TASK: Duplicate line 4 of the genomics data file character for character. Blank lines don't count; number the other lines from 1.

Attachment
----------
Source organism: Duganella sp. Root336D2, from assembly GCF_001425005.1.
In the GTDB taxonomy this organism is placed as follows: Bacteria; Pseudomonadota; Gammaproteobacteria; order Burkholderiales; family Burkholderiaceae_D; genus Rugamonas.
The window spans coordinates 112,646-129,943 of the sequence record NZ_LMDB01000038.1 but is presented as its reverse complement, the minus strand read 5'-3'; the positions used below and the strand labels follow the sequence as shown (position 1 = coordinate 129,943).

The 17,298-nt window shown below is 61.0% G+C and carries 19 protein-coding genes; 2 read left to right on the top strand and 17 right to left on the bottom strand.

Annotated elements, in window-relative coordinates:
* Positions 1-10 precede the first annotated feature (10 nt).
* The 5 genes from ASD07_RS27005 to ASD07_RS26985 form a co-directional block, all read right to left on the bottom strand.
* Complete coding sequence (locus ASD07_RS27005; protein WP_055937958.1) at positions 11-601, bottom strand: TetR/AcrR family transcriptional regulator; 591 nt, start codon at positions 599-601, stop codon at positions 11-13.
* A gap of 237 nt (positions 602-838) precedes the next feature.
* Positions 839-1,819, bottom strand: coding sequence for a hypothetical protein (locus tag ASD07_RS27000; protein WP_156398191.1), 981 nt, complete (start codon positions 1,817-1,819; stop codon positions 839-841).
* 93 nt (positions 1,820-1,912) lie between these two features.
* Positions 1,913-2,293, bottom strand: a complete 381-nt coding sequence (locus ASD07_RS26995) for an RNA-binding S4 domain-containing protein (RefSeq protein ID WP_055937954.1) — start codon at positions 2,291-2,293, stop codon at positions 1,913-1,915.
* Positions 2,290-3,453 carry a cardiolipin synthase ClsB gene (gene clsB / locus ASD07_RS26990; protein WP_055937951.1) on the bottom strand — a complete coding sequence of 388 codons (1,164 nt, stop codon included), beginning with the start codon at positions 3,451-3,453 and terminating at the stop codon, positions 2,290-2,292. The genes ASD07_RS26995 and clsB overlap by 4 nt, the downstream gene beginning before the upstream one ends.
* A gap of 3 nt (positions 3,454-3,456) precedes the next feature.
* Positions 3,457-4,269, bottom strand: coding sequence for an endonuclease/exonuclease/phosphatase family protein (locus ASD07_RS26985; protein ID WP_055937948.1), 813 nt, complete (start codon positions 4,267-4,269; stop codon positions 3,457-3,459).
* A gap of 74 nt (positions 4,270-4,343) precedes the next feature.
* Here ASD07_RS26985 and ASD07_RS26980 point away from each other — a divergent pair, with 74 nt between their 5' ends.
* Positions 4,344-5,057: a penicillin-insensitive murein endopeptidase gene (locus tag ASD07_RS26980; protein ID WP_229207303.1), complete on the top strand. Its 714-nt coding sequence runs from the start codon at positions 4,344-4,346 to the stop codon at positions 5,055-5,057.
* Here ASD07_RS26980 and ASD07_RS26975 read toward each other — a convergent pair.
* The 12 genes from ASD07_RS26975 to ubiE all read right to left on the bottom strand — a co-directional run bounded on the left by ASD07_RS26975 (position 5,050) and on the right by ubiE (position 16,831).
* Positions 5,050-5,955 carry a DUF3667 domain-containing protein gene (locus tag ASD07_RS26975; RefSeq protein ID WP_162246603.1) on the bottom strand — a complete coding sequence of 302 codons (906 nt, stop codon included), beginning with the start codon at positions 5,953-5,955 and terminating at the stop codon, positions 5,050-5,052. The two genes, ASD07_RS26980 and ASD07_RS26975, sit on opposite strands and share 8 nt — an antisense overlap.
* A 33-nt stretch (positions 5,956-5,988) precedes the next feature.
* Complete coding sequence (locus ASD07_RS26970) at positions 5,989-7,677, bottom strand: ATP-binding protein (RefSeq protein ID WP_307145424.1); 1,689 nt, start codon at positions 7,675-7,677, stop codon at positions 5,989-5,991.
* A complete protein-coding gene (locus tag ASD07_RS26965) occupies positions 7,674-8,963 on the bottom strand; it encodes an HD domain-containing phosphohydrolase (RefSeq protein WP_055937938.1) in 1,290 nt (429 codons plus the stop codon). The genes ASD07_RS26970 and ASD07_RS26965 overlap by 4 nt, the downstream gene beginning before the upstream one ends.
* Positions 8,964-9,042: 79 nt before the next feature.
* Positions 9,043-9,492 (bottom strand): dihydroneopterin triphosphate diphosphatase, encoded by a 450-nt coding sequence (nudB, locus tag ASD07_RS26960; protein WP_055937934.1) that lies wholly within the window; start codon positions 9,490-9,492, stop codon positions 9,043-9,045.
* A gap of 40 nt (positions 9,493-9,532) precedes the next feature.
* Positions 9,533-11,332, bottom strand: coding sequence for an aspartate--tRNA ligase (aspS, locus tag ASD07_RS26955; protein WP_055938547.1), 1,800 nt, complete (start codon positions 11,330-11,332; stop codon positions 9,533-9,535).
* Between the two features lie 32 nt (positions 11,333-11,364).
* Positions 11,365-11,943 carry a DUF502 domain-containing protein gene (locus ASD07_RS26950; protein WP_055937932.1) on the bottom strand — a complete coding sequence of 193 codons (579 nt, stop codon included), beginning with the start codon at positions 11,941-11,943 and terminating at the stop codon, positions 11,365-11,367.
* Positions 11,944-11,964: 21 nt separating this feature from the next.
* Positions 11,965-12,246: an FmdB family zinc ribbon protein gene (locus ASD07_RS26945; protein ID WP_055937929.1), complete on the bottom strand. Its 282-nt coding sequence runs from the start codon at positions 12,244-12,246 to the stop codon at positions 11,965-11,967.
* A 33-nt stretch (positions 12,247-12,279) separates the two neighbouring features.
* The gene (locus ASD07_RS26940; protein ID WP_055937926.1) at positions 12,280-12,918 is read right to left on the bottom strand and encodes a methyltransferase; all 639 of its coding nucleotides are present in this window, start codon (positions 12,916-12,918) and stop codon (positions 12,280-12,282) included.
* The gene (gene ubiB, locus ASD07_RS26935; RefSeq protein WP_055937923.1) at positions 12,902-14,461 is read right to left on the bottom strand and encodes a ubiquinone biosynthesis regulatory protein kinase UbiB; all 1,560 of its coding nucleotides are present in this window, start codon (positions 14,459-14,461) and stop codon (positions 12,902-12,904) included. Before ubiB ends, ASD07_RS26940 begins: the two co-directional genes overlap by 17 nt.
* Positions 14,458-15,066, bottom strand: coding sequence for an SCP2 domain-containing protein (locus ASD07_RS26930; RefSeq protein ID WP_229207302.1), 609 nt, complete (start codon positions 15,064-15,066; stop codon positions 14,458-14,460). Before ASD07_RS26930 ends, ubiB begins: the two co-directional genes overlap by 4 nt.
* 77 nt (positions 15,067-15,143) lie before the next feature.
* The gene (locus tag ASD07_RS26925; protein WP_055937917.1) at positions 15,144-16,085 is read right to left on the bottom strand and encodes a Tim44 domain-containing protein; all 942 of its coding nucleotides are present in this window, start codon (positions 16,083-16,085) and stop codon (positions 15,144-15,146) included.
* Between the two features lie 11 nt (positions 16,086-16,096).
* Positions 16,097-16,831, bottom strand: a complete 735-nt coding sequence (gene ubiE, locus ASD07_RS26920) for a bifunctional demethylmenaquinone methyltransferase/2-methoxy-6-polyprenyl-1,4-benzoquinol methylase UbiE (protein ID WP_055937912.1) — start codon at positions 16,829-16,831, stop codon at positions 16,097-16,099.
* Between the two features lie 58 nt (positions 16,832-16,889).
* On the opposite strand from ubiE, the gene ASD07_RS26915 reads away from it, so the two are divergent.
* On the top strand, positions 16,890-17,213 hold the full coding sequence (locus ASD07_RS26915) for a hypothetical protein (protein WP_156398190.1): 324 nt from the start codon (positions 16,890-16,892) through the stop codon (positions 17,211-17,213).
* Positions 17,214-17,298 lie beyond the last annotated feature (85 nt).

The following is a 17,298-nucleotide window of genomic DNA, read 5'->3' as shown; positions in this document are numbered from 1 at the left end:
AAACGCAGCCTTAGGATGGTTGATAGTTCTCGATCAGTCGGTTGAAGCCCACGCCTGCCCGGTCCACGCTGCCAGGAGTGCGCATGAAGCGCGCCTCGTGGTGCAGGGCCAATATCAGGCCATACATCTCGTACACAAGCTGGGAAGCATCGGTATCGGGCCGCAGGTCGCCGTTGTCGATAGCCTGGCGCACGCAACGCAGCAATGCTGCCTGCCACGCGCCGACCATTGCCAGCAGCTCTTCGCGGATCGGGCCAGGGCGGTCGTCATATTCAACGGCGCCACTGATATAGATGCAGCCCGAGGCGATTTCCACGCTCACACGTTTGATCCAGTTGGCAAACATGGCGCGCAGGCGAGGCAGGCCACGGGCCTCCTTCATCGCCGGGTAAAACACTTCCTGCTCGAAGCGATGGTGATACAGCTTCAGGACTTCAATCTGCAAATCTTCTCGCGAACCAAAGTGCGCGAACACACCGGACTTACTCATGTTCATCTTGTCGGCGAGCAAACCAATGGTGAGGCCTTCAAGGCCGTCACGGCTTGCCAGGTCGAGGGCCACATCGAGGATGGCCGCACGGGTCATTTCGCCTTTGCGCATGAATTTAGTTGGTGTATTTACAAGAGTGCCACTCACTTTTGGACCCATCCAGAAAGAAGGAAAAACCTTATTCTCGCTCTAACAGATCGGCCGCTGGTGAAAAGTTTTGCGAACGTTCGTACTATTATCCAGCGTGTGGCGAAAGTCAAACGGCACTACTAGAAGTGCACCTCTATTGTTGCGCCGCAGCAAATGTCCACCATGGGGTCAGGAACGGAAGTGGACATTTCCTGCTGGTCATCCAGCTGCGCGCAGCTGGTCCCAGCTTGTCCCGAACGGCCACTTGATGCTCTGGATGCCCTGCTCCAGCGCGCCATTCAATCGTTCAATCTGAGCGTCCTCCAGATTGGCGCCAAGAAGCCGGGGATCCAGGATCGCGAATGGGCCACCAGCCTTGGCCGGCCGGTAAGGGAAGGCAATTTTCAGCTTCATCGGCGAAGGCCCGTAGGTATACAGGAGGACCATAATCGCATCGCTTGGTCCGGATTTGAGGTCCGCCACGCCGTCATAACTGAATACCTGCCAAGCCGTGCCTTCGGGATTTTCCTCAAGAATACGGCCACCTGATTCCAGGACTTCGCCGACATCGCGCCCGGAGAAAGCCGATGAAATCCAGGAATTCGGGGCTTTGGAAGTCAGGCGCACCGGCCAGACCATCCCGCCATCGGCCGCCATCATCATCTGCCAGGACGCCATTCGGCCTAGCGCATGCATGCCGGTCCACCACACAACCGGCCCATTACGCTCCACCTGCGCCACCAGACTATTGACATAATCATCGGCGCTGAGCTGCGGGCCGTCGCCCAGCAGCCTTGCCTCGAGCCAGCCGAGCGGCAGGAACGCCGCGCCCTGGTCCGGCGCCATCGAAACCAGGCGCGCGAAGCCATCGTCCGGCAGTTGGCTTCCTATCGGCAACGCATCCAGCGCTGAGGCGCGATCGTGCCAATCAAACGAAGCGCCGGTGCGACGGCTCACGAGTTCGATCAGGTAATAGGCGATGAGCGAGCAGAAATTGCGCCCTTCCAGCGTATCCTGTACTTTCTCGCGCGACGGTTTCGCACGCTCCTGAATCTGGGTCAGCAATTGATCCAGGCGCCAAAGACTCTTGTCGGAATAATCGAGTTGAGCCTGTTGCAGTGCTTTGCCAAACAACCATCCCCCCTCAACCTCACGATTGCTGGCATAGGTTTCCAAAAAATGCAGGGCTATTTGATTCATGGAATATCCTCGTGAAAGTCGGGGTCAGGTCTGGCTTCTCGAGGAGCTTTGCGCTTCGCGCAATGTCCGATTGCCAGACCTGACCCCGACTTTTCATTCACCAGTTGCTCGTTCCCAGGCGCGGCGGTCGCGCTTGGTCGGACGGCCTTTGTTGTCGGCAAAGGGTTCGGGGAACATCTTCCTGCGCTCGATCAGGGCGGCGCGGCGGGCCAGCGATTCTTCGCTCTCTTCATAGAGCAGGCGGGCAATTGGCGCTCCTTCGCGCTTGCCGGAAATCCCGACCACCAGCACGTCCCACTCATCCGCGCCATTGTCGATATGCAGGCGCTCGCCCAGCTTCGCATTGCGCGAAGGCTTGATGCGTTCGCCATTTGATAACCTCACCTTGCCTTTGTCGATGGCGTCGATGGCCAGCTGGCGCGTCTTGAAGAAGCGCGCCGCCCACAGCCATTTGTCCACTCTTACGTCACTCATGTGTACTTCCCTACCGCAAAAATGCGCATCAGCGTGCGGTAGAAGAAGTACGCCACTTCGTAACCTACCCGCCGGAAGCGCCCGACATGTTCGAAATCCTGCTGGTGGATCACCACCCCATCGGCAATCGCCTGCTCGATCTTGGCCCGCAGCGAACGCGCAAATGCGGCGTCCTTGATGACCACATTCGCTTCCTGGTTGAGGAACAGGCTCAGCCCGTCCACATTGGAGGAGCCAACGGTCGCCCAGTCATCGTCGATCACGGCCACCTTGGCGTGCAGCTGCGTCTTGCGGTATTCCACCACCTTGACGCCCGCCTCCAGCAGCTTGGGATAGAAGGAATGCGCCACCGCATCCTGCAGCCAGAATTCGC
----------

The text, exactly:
The 17,298-nt window shown below is 61.0% G+C and carries 19 protein-coding genes; 2 read left to right on the top strand and 17 right to left on the bottom strand.